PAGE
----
Harper Lee’s iconic book ‘To Kill A Mockingbird’ lives on in rural Alabama through the production of Spring Games

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At the end of a stretch of winding, winding country road in central rural Alabama lies a square similar to those found in countless other small American cities.

Except it’s not just any other square. It is that space where legendary Alabama writer Nelle Harper Lee spent her childhood summers and was inspired to write her iconic Pulitzer Prize-winning book “To Kill A Mockingbird.” It is the epicenter of the Southern Literary World and now serves as a time capsule for the days long ago when Scout Finch saw his dutiful father, Atticus, fight for the truth and the rights of all.

The Old Monroe County Courthouse, which serves as the center of the square, first opened in 1904, 22 years before Lee was born and nearly six decades before the adventures of Scout, Jem, Dill and Boo Radley were woven into American literature. It still towers over the landscape and has now doubled as a museum and backdrop for productions of “To Kill A Mockingbird,” which has become a sign of spring at Lee’s home in Monroeville, Alabama.

These productions – which this year run until May 21 – have become a cornerstone of Monroeville for the past three decades and have been praised by Auburn University professors for bringing Lee’s story to thousands of visitors from far and near and passing on the legacy of the precious award-winning novel. Presented by The Mockingbird Company’s troupe The Mockingbird Players, this spring season’s episodes are directed by Carly Jo Martens of Monroeville, who once played scout. Most of the play’s performers are part-time actors, and the majority are affiliated with the city at around 5,800.

The first act of the stage production takes place outside the courthouse in the Otha Lee Biggs Ampitheater, where the audience then moves into the courtroom for the culminating second act. For each performance, 12 white men aged 18 and over – in accordance with the laws of Maycomb, Alabama – are asked to “serve” on the jury during the second act, while Scout, Jem and Dill watch and comment from the second floor balcony.

The play gets rave reviews every year and tickets have become a hot commodity. Auburn English professor emeritus Bert Hitchcock, who regularly included Lee’s book on the reading list for his graduate Southern literature class, was thrilled with the performance when he traveled to Monroeville a few years ago.

“It’s as good as anything I’ve seen on stage,” said Hitchcock, a longtime teacher whose Auburn legacy continues through the Hitchcock Graduate Award. “It is incredible what they have been able to preserve there and that the novel has had such endurance. The actors were excellent and my hat is off to them. ”

Auburn’s Wayne Flynt, professor emeritus of the Department of History and longtime friend of Lee, is pleased to see the book live on through the play and serve as a blessing to the city.

“It’s absolutely central to Monroeville’s identity,” said Flynt, a two-time Pulitzer Prize-winning author and author of 15 books. “Their self-identity and self-perception is about their writers and their prominent author, Harper Lee.”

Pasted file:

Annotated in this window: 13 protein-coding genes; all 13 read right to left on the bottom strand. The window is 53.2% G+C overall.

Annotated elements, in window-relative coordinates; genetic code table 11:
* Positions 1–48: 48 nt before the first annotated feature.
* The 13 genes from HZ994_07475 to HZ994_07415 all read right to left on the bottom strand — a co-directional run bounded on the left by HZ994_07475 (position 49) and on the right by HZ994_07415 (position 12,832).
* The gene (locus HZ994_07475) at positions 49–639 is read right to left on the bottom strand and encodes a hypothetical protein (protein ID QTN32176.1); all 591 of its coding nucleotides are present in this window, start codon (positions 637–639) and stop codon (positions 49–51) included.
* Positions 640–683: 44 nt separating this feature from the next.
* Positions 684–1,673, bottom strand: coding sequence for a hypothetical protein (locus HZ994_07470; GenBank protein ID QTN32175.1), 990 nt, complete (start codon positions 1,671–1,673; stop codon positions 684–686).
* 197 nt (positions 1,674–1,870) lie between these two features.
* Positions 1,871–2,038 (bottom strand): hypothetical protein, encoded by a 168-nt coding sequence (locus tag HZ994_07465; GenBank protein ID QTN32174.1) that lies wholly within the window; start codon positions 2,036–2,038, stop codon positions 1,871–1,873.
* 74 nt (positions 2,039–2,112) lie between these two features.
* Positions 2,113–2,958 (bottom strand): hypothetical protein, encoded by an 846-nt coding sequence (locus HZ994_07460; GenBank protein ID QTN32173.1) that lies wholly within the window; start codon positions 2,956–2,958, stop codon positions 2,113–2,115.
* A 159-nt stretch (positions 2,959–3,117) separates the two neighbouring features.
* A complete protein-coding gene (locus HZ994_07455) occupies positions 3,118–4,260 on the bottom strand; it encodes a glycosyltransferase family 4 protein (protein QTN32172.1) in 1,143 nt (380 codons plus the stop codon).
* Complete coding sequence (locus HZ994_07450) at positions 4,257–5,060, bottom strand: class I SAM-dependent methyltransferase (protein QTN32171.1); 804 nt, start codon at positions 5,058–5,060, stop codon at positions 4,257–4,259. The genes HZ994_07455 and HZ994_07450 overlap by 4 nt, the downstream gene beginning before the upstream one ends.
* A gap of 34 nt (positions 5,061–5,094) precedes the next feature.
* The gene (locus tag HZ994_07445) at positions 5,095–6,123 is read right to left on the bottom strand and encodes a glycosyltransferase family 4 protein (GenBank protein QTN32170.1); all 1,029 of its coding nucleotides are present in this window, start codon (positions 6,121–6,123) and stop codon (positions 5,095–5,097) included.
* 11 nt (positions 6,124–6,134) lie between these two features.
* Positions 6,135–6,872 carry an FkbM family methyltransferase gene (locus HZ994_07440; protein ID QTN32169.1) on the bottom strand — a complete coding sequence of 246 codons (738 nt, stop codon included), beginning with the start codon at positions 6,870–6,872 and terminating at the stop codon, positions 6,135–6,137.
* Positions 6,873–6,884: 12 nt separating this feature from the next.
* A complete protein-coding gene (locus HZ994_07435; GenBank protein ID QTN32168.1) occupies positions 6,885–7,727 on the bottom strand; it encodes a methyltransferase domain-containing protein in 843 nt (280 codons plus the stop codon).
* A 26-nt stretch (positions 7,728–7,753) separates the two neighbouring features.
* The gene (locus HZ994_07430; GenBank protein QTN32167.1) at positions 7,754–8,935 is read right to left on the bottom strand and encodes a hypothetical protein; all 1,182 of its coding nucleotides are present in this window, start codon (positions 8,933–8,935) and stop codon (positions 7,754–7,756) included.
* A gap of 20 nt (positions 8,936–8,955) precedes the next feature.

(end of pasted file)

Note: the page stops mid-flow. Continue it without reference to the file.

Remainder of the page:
Flynt’s second book about Lee, entitled “Afternoons with Harper Lee”, will be released on September 27 and can be pre-ordered on Amazon.com. It tells of the 12-year friendship that Flynt shared with Lee and his late wife, Dartie, and serves as a follow-up to his 2017 book “Mockingbird Songs: My Friendship with Harper Lee,” published by HarperCollins.

“I’m not interested in summarizing everyone’s fantasies about Harper Lee, I’m interested in letting Harper Lee tell you, in her own words, who she is and telling her story,” Flynt said of the upcoming book. “The degree to which a historian can get out of the way of the story they tell gives the best story. What I’m trying to do is get myself out of the way of the stories and just let people see through the lens of, what she says and conclude what they want to conclude about her. My job is just to let her be Harper Lee. “

Flynt, who performed Lee’s praise after the author’s death in 2016, said Lee never saw the play on any stage. However, he regularly brought Auburn students to Monroeville to experience it and still frequently visits the city.

Flynt was very praiseworthy about the production.

“On Broadway, it’s a show. In Monroeville, it’s an experience,” said Flynt, a well-known Southern history researcher and teacher for more than 40 years. “Without a doubt, it’s transformative to see it in that context in Monroeville. You can watch it on Broadway and not have half the experience of watching it in Monroeville with an amateur group of characters. “

Flynt agrees that the play’s more than three decades of running serve as yet another illustration of the power of Lee’s legendary novel, which last December was named “Best Book of the Last 125 Years” in a New York Times reader poll.

“I love the play, and for me it maintains the ethical and moral implications of the book,” said Flynt, winner of several teaching and writing awards and former editor of the Encyclopedia of Alabama. “The most obvious and important is: ‘Do not judge a person until you have walked around in his shoes.'”

For another week this month and then again next spring, Scout, Jem and Dill will be back to their old jokes for the play’s 32nd year – the 2023 season runs from April 10 to May 20 – and Atticus Finch will serve as his children’s nerd. The moral compass of the star and humanity as he does his best to uphold the law of Maycomb. Hundreds of people will flock to little Monroeville to see the production and immerse themselves in one of the South’s most famous tales, while Nelle Harper Lee’s legacy lives on as one of the most transcendent figures in literary history.

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